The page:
We are going to review our 2D shapes by playing a quick game of "Who am I?".
I divide students into pairs and give each pair a deck of "Who am I?" cards (these have a list of attributes for a shape and the question "Who am I?".
One student holds up a card and reads it to their partner. Their partner then explains what the shape is and defends their answer by describing shape attributes.
If students have not played this game before (my students have), model how to play in front of the class for maximum impact.
I allow students to play the game for 5-7 minutes before bringing students back together for the introduction to new material.
I start class by drawing a picture of a square on the board.
This square has four angles.
I write this definition on the board:
Angle: the place where two lines intersect or come together.
Show students a variety of other shapes (trapezoid, hexagon, parallelogram, etc.) and ask them how many angles each one has.
Show students a square (right angle), a trapezoid (acute angle), and a hexagon (obtuse angle). Circle the appropriate angles.
Turn and talk: How are these angles similar or different?
Students might say that the angle on the trapezoid is small and the angle on the hexagon is big. They might say the angle on a square looks like an L.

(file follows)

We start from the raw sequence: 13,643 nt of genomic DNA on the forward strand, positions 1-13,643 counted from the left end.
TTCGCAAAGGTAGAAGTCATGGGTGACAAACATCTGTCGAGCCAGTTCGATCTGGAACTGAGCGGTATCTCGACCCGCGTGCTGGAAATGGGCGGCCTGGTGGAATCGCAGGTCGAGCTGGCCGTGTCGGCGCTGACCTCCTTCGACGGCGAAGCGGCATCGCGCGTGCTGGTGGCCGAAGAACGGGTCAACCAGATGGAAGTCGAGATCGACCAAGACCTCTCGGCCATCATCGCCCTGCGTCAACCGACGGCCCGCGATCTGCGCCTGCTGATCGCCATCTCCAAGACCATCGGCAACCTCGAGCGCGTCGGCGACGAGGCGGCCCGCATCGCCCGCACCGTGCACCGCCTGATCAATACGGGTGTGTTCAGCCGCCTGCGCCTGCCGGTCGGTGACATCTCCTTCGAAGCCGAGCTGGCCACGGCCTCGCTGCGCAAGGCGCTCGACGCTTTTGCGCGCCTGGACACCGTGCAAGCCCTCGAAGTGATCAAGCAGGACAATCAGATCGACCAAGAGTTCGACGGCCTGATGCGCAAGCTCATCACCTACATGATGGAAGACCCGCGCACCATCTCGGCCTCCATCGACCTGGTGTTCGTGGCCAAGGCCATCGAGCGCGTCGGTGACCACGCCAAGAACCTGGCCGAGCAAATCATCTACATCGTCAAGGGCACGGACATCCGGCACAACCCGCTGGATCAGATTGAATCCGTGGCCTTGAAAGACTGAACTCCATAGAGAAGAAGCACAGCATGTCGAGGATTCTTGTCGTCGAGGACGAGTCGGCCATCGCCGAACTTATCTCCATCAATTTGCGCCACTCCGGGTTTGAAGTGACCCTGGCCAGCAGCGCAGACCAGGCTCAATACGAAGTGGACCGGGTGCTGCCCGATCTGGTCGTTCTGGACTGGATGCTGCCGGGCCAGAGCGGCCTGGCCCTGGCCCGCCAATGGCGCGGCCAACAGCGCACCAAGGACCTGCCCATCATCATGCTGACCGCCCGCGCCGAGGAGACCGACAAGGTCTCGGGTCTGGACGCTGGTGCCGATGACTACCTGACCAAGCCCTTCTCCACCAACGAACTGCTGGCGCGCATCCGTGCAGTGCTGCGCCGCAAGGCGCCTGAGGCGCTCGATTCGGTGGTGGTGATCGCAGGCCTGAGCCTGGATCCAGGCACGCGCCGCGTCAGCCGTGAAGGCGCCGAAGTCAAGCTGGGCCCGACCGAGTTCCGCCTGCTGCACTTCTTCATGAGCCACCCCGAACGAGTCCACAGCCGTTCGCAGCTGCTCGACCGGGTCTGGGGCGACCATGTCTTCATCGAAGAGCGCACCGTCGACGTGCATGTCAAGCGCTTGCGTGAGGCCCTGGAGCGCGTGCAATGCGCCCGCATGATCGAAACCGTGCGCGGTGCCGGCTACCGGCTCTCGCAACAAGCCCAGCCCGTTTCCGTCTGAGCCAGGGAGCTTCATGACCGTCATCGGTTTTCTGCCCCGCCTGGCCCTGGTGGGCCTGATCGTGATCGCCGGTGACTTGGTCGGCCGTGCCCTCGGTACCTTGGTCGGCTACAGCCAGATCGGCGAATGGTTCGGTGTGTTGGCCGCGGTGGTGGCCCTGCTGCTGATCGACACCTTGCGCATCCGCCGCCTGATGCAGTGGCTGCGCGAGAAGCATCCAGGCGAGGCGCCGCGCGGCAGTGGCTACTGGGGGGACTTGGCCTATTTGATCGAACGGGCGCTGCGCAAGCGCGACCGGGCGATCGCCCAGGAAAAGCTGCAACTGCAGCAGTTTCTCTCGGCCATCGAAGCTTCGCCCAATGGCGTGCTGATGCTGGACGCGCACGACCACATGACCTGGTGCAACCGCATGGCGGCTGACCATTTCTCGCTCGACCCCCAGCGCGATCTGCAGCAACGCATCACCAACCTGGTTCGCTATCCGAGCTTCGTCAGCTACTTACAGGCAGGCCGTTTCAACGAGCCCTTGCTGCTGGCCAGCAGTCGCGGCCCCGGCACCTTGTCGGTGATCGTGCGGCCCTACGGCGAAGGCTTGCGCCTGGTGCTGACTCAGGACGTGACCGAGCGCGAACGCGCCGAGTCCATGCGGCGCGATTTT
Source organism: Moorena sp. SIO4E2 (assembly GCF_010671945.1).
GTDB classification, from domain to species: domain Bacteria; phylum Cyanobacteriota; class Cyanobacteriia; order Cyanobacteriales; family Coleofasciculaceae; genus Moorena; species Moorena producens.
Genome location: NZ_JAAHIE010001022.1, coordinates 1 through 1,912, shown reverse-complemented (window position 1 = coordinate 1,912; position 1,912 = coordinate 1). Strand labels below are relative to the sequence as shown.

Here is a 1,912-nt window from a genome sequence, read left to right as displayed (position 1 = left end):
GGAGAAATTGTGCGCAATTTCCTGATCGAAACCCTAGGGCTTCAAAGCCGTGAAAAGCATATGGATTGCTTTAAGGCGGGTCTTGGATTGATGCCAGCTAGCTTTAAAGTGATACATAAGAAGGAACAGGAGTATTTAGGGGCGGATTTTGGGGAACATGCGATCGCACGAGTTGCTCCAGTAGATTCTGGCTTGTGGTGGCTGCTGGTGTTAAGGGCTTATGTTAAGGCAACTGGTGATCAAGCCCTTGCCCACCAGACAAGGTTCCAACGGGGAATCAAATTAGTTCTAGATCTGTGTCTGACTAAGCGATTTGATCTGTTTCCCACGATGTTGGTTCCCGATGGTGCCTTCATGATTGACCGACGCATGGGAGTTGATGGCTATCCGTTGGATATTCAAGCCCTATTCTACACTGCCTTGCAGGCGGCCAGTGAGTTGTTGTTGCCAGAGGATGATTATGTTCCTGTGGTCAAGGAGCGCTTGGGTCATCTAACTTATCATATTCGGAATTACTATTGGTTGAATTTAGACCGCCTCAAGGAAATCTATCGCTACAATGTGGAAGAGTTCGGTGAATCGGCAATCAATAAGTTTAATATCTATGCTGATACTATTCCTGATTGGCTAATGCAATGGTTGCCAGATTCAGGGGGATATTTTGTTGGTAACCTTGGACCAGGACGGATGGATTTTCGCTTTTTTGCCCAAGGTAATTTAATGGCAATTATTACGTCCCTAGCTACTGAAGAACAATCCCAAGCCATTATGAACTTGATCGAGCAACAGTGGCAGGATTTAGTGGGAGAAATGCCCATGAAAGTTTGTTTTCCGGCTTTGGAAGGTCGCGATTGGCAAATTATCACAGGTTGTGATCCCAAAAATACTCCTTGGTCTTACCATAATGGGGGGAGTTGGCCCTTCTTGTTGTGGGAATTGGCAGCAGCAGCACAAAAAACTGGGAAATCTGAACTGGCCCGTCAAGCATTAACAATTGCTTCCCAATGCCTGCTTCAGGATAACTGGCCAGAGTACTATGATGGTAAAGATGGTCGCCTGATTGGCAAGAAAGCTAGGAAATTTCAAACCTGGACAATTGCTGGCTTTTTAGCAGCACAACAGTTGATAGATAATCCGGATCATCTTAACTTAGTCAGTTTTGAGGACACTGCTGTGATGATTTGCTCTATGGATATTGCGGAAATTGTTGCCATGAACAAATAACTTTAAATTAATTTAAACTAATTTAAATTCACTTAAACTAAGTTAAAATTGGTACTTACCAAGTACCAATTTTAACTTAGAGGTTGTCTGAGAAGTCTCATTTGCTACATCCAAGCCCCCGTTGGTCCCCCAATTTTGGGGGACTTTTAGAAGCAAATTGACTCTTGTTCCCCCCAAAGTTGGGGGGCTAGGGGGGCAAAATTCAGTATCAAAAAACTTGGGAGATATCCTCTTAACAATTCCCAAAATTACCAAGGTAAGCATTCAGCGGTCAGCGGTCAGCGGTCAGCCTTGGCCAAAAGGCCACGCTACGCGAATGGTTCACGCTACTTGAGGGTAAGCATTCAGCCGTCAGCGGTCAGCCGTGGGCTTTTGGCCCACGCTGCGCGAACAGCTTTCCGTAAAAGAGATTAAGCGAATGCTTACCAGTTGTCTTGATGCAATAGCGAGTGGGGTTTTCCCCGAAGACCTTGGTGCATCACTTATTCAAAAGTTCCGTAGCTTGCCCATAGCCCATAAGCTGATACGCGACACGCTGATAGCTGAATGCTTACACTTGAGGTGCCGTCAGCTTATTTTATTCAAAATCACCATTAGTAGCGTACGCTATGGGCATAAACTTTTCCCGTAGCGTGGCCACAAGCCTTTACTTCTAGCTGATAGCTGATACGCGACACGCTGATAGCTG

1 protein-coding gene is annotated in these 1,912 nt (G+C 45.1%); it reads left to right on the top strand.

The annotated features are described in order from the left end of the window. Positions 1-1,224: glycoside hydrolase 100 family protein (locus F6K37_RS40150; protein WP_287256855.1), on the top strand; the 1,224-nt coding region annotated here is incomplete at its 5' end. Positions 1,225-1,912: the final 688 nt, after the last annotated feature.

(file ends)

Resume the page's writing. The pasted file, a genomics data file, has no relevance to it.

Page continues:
We are going to learn some vocabulary to explain angles.
Then, I add to the angles anchor chart
Right angle: A corner angle (Draw or paste pictures of a right angle).
Acute angle: An angle that is less than a right angle (Draw or paste pictures of shapes with acute angles)
Obtuse angle: An angle that is greater than a right angle (Draw or paste pictures of obtuse angles) .
As a check for understanding, I show students some pictures of shapes and have them explain why they think they are right, acute, or obtuse.
I start the guided practice by handing white boards and white board markers to every student.
I give the following prompts and have students draw the shapes on their white boards. After each prompt, I have at least one student share why they drew their shape.
1) Draw a shape that has four angles. (multiple correct answers: have students explain their answers!)
2) Draw a shape that has zero angles
3) Draw a shape that has three angles
4) Draw a shape that has six angles
5) Draw a shape that has acute angles
6) Draw a shape that has at least one right angle
7) Draw a shape that has at least one obtuse angle
Independent practice is tiered based on understanding of this concept. I determine groups based on performance during the guided practice and general geometrical understanding.
Group A: In need of intervention
Students works in partners to draw shapes according to their angles.
Group B: Right on track!
Students work in partners to draw shapes according to their angles. This group also has one practice work sheet about right, acute, and obtuse angles.
During the independent practice, I circulate focusing most of my attention on my intervention group to support students as they draw their shapes and to check for understanding.
After students have finished their independent practice, I bring them back together and go over a few of the questions, cold calling students to share and defend their answers. This closing serves as a chance for me to check student understanding and gives students a chance to share their knowledge and gain confidence talking and thinking about angles.